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Apple releases iOS 17.3, which introduces the new Stolen Device Protection tool Engadget

Apple has released iOS 17.3 and iPadOS 17.3 to users. This is a modest refresh, so don’t go looking for anything too crazy. There is, however, a new feature called Stolen Device Protection. This isn’t used to locate a stolen iPhone or iPad, but rather to keep the thieves from accessing your personal data.

The feature first popped up in the developer beta of iOS 17.3 and it’s actually pretty handy. If someone manages to steal your iPhone or iPad, and you are updated to OS 17.3, you can lock them out of the system by forcing Face ID or Touch ID access. This works even if they have your passcode, so they won’t be able to put in their own biometrics and lock you out.

The software automatically mandates a one-hour security delay before changing the passcode if the phone or tablet is recognized as being in an unfamiliar location. Stolen Device Protection won’t stop thieves from doing their thing, but it will make things harder for them. The tool’s available for both iPhones and iPads.

The update also brings collaborative playlists to Apple Music, AirPlay hotel support, optimized crash detection and new wallpapers to celebrate Black History Month. It’s not the most robust update in the world, but it’s only been like a month since iOS 17.2 was released.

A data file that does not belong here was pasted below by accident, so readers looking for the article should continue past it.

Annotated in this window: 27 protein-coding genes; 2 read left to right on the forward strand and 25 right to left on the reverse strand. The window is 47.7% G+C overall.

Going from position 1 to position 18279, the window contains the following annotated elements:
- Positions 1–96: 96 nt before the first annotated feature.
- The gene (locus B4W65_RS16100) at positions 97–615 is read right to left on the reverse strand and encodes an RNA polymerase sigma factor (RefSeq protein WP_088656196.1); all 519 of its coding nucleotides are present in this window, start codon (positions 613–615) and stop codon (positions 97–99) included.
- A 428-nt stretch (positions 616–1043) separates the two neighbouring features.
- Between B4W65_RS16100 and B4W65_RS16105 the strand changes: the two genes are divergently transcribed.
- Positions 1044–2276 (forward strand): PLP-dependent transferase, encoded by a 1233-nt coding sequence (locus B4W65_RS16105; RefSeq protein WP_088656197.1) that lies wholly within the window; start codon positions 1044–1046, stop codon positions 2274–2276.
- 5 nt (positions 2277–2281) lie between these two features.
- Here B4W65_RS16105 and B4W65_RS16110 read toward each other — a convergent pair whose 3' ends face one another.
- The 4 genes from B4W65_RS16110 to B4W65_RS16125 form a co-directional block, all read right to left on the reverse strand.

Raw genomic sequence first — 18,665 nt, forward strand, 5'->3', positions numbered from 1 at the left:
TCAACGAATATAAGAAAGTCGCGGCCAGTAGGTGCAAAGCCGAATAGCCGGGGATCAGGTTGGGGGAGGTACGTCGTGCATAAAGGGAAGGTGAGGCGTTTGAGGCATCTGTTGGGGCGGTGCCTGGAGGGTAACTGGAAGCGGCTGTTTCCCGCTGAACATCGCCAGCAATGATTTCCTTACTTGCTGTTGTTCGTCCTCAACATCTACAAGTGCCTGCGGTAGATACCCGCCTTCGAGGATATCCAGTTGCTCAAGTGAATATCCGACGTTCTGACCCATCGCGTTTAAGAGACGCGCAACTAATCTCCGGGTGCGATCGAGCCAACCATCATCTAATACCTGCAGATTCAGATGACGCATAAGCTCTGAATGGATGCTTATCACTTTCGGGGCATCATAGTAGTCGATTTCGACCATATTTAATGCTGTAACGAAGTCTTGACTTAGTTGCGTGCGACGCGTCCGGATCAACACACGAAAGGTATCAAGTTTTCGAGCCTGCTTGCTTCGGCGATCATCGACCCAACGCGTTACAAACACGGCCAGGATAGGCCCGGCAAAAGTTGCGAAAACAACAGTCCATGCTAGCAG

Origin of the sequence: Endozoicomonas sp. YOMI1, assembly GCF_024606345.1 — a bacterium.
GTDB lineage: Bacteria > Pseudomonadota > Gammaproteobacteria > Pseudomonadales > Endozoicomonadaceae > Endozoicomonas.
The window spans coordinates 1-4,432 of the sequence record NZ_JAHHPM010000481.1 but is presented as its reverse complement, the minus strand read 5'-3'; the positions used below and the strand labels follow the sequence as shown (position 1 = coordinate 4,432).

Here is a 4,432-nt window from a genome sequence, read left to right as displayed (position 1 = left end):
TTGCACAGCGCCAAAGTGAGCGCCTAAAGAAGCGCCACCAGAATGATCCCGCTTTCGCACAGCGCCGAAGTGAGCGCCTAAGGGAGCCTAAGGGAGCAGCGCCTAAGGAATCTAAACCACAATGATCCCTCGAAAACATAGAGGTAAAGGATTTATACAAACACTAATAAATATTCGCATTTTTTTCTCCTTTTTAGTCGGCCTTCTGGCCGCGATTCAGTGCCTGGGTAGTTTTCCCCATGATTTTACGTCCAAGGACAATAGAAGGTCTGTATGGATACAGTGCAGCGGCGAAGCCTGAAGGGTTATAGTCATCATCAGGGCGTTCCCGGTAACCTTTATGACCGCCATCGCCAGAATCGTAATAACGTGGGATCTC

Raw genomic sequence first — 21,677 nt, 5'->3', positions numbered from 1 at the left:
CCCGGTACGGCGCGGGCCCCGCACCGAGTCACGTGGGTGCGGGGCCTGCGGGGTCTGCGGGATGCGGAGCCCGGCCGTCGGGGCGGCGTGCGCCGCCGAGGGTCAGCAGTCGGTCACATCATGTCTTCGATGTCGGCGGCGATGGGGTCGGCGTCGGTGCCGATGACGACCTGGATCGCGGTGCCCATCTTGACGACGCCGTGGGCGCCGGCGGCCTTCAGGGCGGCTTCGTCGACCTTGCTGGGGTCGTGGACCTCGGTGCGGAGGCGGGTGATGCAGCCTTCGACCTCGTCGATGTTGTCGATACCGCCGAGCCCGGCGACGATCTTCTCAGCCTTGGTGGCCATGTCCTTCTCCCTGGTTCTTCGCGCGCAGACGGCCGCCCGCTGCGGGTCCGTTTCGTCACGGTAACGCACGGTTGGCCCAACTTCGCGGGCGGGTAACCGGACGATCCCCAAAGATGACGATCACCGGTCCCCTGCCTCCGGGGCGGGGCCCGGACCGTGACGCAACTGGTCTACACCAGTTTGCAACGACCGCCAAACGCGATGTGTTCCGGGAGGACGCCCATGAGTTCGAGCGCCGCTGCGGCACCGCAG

Like other iOS 17 releases, you need an iPhone Xs, iPhone Xs Max or iPhone XR from 2018, or any version of iPhone 11, iPhone 12, iPhone 13, iPhone 14 and iPhone 15. It also works on iPhone SE second- and third-generation models. As for iPadOS 17.3, a whole bunch of models are eligible for the update, including the iPad Mini fifth-generation and up, the standard iPad sixth-generation and up, the iPad Air third-generation and up and all iPad Pro models. Check your system settings to see if the update is available for download.

Today’s a big day for Apple operating systems. The company dropped watchOS 10.3, with a new watch face, and macOS Sonoma 14.3, which also brings collaborative playlists to Apple Music. 

This article originally appeared on Engadget at https://ift.tt/3jOrzWN Lawrence Bonk

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